Now, you need to decide what’s really important. That’s why I like segregating my lists into 15 minute, 1 hour, and 1 day lists so that if I have more time I can pack more stuff, otherwise, I just grab the MOST important stuff. That’s the stuff that makes my 15 minute list. Slightly less important stuff makes the 1 hour list, and nice to have stuff makes the 1 day list. See?

So long as you’re ready to bug out in 15 minutes, in that you’ve got the gear and plan to make it happen, they you’re really ready to bug out given any time-frame presented… then it’s just a matter of “playing Tetris” in your vehicles to fit more stuff.

Again, I pinpoint 15 minute as being the critical time-frame to consider because anything less means you’re probably just grabbing your bug out bags and high-tailing it ASAP. 15 minutes or more means you can enact a plan, shove stuff in a car, and get a move on. Well, that’s my opinion, for what it’s worth.

As for what to bring? It’s simple, really. Focus on the normal survival priorities like appropriate clothing, weapons and ammo, Rx and OTC medications, first aid supplies, some water, food, etc. I consider these the bare essentials. I would also include other things like evacuation routes, money, personal documentation (stuff that’s hard to replace like birth certs, deeds, etc), extra gasoline, and and batteries as also being pretty darn important. Make your own list.

My advice: do your best to be ready to bug out within 15 minutes. Get your essential down to the bare minimums–whatever that means to you–and then expand on your plans to include more stuff, more vehicles, etc. Use a simple sorted list to decide what’s most important and there you have it. Of course, I have my own ideas on how to do this and include a complete template in my Prepared PATH course but you can certainly make your own too. The point is to follow Nike’s slogan and “Just do it!”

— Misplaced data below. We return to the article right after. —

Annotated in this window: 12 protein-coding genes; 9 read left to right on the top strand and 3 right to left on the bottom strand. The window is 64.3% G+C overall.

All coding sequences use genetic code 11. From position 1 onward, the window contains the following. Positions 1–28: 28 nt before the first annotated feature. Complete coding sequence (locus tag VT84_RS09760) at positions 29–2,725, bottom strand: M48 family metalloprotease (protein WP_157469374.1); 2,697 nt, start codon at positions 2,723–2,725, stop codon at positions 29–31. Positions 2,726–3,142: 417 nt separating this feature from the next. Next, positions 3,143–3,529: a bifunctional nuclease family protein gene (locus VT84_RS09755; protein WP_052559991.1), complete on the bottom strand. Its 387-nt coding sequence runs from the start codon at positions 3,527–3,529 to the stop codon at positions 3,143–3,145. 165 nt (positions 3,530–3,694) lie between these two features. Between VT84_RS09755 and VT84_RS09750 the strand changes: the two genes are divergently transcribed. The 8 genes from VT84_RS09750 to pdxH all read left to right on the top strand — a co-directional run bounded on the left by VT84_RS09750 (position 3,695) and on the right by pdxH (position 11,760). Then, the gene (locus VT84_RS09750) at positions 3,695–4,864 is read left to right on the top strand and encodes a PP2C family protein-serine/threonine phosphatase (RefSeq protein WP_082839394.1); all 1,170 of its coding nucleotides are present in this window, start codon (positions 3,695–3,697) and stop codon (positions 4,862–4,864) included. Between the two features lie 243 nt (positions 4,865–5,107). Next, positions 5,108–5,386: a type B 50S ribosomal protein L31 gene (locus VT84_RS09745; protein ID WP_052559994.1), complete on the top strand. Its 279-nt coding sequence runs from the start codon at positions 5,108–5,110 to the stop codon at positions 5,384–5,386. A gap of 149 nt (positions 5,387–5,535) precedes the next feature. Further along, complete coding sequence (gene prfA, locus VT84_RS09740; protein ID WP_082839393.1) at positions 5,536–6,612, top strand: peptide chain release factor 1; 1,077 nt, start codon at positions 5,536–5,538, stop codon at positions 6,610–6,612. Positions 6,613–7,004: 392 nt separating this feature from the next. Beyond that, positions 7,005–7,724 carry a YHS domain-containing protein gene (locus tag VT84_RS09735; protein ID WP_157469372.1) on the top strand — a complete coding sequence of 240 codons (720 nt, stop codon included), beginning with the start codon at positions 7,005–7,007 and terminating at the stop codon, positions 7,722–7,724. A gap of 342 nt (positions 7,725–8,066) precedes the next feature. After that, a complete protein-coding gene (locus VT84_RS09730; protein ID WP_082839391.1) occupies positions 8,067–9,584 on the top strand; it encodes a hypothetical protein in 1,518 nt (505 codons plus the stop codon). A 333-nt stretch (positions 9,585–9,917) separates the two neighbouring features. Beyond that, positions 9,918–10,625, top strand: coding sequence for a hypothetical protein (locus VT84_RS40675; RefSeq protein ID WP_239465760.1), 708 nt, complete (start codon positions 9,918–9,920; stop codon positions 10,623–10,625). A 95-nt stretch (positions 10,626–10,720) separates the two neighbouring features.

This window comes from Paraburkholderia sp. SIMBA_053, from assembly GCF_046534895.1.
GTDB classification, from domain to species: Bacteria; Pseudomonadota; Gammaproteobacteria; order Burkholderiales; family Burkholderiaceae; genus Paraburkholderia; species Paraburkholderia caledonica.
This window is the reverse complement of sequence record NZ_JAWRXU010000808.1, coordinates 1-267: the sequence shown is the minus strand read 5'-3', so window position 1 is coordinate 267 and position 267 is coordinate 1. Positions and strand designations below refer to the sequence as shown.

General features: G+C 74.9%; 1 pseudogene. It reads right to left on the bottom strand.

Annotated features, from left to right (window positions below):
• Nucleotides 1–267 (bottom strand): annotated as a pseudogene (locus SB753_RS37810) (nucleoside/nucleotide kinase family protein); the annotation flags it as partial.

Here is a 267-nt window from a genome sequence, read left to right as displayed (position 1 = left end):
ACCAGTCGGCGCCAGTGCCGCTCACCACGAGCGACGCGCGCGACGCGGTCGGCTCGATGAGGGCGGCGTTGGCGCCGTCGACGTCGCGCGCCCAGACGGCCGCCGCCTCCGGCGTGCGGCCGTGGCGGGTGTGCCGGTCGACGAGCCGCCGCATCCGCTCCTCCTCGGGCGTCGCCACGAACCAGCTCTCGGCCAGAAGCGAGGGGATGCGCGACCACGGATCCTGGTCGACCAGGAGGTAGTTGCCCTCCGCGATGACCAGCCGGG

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Author: Damian Brindle

How To Effortlessly Get Prepared For Emergencies Of All Kinds In Only 5 Minutes A Day... Fast, Easy, And Inexpensively... In Less Than ONE Single Month... By Following An Expert In The Field: Discover My 5 Minute Survival Blueprint And Get Prepared Today.

2 thoughts on “If You Only Had 15 Minutes to “Bug Out,” Could You? My Thoughts on Doing it Right…”

  1. Our system is set up with each family member having 2 bags: 1) Rucksack with camping and survival items (as if we would be staying outdoors). 2) Bug Out Bag with clothing and 3 days worth of food. Each container has a small portion of things that the other bag/pack was primarily built for, in the odd event that we could only take one bag a piece. I keep both of my bags in my SUV at all times. My wife does the same with her car. The kids bags are in the mudroom, near the door. There is also a few cases of MREs and water. I am pretty confident that we could load out and depart in 15 minutes. I keep a few weapons in my vehicle, if for some reason we were unable to access the gun safe and draw our primary firearms. Several of the weapons bags/containers are “stand alone” survival kits. Not real elaborate, but enough to be considered “Get Home” bags. I built these with the thought that if we had to leave the vehicle in a hurry, and could only grab on thing, it would be one of these containers. There are 4, one for each member of the family: 1) Ruger 10/22 Takedown pack, S&W Governor pistol in a Condor Tactical Response Bag, my vest type Load Bearing Equipment with buttpack (Ruger Security-6 .357 MAG) and a small “Ditty” bag that holds my AR-7 Survival Rifle and supplies.

    1. You’ve got a good plan, as usual, Irish-7. My only thoughts would be to include some items (like clothes and medicines or whatever) that you kids would need in the primary bags in your vehicles in the event you cannot retrieve their bags stored in the mudroom.